What Should You Expect in the First Two Weeks After Giving Birth?

Baby and mom

Pregnancy can be a hugely physical and emotional journey, but childbirth and postnatal are no easier. Your body will go through a lot during birth and the changes can be complex and difficult. It is really important to understand the changes that your body is going through, how to recover, relax and recuperate properly.

You should expect bleeding

For a week or two after giving birth, you should expect some bright red discharges called “lochia.” You may also see some small clots, especially during the first week after childbirth and lochia will continue for up 6 weeks postpartum.

But if you notice bigger and more frequent clots or a foul odour in your discharges, talk to your midwife immediately.

You may experience pain

Childbirth is a long and stressful process, so you can expect some after-birth pains for a few days after delivery. The pain will feel like moderate period pains or can be as bad as feeling like you’re in labour. This tends to be normal as your uterus is contracting back to its pre-pregnancy size. 

If you gave birth vaginally, you may also feel some pain on your perineum. If you had a C-section, your wound may also ache, which is why you need to be religious about taking your pain medication.

You won’t produce as much milk right away

Poor milk production can be a common frustration among new mothers, but it is normal to not be able to produce large quantities of milk immediately. Keep persevering! Even the small amounts of breastmilk are fantastic for your baby as they are packed with nutrients.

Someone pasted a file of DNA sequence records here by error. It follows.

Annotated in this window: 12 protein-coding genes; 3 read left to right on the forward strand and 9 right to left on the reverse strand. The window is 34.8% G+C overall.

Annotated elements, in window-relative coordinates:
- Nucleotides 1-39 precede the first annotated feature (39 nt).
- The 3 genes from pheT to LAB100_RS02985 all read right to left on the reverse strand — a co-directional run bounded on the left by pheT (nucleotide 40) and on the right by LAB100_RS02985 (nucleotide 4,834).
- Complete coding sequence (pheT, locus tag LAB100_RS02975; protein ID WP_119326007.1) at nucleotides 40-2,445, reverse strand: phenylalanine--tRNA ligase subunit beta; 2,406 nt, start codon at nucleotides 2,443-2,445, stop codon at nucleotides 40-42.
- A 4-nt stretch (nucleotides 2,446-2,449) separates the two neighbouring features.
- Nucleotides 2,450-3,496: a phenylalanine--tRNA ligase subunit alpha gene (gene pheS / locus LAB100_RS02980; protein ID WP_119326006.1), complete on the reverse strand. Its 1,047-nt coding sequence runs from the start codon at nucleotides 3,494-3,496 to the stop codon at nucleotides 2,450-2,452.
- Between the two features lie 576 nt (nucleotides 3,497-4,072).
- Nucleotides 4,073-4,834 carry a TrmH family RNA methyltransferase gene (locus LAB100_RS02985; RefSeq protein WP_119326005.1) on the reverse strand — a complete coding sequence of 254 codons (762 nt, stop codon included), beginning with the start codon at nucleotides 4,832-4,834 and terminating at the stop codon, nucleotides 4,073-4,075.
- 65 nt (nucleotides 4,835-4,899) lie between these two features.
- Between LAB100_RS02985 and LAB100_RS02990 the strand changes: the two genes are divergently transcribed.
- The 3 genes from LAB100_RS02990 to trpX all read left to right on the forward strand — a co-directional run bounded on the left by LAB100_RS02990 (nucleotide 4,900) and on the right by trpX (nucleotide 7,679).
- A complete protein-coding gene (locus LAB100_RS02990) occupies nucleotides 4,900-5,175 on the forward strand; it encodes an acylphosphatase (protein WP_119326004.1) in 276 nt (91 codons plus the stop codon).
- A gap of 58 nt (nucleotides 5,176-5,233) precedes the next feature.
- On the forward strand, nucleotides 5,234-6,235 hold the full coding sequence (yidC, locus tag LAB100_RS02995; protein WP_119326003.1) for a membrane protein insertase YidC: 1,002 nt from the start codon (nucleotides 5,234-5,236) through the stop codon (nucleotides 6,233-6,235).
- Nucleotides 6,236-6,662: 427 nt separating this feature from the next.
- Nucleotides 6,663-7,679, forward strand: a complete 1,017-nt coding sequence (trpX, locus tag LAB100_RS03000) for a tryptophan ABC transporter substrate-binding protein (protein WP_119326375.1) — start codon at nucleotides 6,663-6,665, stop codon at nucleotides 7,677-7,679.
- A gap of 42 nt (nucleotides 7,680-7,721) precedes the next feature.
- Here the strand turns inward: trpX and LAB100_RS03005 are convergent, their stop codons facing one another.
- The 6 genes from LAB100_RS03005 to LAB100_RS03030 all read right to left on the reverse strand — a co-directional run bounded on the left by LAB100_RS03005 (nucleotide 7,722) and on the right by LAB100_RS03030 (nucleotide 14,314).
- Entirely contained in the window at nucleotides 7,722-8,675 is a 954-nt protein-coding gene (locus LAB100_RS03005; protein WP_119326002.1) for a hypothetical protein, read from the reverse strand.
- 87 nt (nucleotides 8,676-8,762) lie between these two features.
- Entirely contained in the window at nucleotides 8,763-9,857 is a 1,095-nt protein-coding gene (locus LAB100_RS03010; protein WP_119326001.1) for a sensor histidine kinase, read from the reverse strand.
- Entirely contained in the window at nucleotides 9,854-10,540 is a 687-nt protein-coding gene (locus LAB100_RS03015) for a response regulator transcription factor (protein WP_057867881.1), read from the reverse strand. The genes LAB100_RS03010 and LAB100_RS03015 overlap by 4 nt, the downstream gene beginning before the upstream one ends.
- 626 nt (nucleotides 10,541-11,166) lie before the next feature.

Remember that quantity is not as important since your baby’s tummy is only the size of a marble. After 3-5 days, you should expect your milk production to increase significantly.

You would be extra emotional

You may feel extra emotional three days after giving birth, and that’s completely normal. Midwife Jocelyn Brown explains: “The birth buzz is wearing off, estrogen and progesterone levels are dropping off, and prolactin and oxytocin levels rise and fall throughout the day while the baby suckles.”

Sleep deprivation and pain from birth may also contribute to your emotional state. It is so important to have a strong support system from your spouse, family and friends during this time of transition.

You will feel very exhausted

Giving birth to a tiny baby can be exhausting, however it is not unusual for you to struggle to sleep for over 4 hours at time with breastfeeding and adjusting to the hormonal changes in your body. To ensure you can rest properly, it is helpful to keep your visitors to a minimum. This will give you time to recover and rest, before having to entertain guests.

Get In Touch

At Pregma, we believe in achieving the best possible pregnancy and birth for you possible. We have a fantastic team of medical advisors who are ready to help and expertly guide you through your pregnancy and afterbirth. If you are still struggling to sleep and are suffering negatively because of it please contact our team at… for more information.